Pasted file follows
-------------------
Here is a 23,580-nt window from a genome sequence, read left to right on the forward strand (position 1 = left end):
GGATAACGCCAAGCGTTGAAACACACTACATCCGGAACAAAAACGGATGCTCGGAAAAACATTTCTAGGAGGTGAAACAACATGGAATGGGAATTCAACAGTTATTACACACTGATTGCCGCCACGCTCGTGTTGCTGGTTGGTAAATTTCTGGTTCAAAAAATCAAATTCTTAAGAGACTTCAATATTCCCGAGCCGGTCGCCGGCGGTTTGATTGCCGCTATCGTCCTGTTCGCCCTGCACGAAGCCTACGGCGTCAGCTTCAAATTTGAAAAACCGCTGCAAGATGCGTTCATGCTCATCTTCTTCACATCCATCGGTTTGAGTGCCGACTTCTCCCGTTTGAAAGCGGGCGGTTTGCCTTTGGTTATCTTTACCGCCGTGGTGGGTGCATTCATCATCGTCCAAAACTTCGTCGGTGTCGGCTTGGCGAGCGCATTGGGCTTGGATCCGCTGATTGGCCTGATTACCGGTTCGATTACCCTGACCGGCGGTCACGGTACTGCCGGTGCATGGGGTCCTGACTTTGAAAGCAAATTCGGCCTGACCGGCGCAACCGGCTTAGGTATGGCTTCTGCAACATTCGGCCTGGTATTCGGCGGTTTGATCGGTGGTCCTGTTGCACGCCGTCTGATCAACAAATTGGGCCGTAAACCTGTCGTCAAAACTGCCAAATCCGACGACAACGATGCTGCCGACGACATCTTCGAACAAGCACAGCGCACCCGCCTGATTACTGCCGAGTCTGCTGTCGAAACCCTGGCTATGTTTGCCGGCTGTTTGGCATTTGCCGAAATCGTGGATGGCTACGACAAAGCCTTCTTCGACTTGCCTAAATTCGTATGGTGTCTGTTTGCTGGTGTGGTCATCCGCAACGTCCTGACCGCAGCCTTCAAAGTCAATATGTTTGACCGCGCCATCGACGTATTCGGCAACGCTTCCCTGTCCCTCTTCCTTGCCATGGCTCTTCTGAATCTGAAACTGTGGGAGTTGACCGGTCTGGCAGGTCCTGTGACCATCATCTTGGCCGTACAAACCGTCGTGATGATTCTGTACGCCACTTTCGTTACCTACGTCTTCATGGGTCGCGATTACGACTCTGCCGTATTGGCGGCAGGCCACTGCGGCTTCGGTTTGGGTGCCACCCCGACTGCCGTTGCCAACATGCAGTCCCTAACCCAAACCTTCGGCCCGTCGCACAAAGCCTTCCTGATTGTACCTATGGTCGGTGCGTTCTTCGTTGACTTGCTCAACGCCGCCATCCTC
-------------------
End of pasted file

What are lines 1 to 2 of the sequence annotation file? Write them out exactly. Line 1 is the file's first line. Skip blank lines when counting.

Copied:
Here is a 23,580-nt window from a genome sequence, read left to right on the forward strand (position 1 = left end):
GGATAACGCCAAGCGTTGAAACACACTACATCCGGAACAAAAACGGATGCTCGGAAAAACATTTCTAGGAGGTGAAACAACATGGAATGGGAATTCAACAGTTATTACACACTGATTGCCGCCACGCTCGTGTTGCTGGTTGGTAAATTTCTGGTTCAAAAAATCAAATTCTTAAGAGACTTCAATATTCCCGAGCCGGTCGCCGGCGGTTTGATTGCCGCTATCGTCCTGTTCGCCCTGCACGAAGCCTACGGCGTCAGCTTCAAATTTGAAAAACCGCTGCAAGATGCGTTCATGCTCATCTTCTTCACATCCATCGGTTTGAGTGCCGACTTCTCCCGTTTGAAAGCGGGCGGTTTGCCTTTGGTTATCTTTACCGCCGTGGTGGGTGCATTCATCATCGTCCAAAACTTCGTCGGTGTCGGCTTGGCGAGCGCATTGGGCTTGGATCCGCTGATTGGCCTGATTACCGGTTCGATTACCCTGACCGGCGGTCACGGTACTGCCGGTGCATGGGGTCCTGACTTTGAAAGCAAATTCGGCCTGACCGGCGCAACCGGCTTAGGTATGGCTTCTGCAACATTCGGCCTGGTATTCGGCGGTTTGATCGGTGGTCCTGTTGCACGCCGTCTGATCAACAAATTGGGCCGTAAACCTGTCGTCAAAACTGCCAAATCCGACGACAACGATGCTGCCGACGACATCTTCGAACAAGCACAGCGCACCCGCCTGATTACTGCCGAGTCTGCTGTCGAAACCCTGGCTATGTTTGCCGGCTGTTTGGCATTTGCCGAAATCGTGGATGGCTACGACAAAGCCTTCTTCGACTTGCCTAAATTCGTATGGTGTCTGTTTGCTGGTGTGGTCATCCGCAACGTCCTGACCGCAGCCTTCAAAGTCAATATGTTTGACCGCGCCATCGACGTATTCGGCAACGCTTCCCTGTCCCTCTTCCTTGCCATGGCTCTTCTGAATCTGAAACTGTGGGAGTTGACCGGTCTGGCAGGTCCTGTGACCATCATCTTGGCCGTACAAACCGTCGTGATGATTCTGTACGCCACTTTCGTTACCTACGTCTTCATGGGTCGCGATTACGACTCTGCCGTATTGGCGGCAGGCCACTGCGGCTTCGGTTTGGGTGCCACCCCGACTGCCGTTGCCAACATGCAGTCCCTAACCCAAACCTTCGGCCCGTCGCACAAAGCCTTCCTGATTGTACCTATGGTCGGTGCGTTCTTCGTTGACTTGCTCAACGCCGCCATCCTC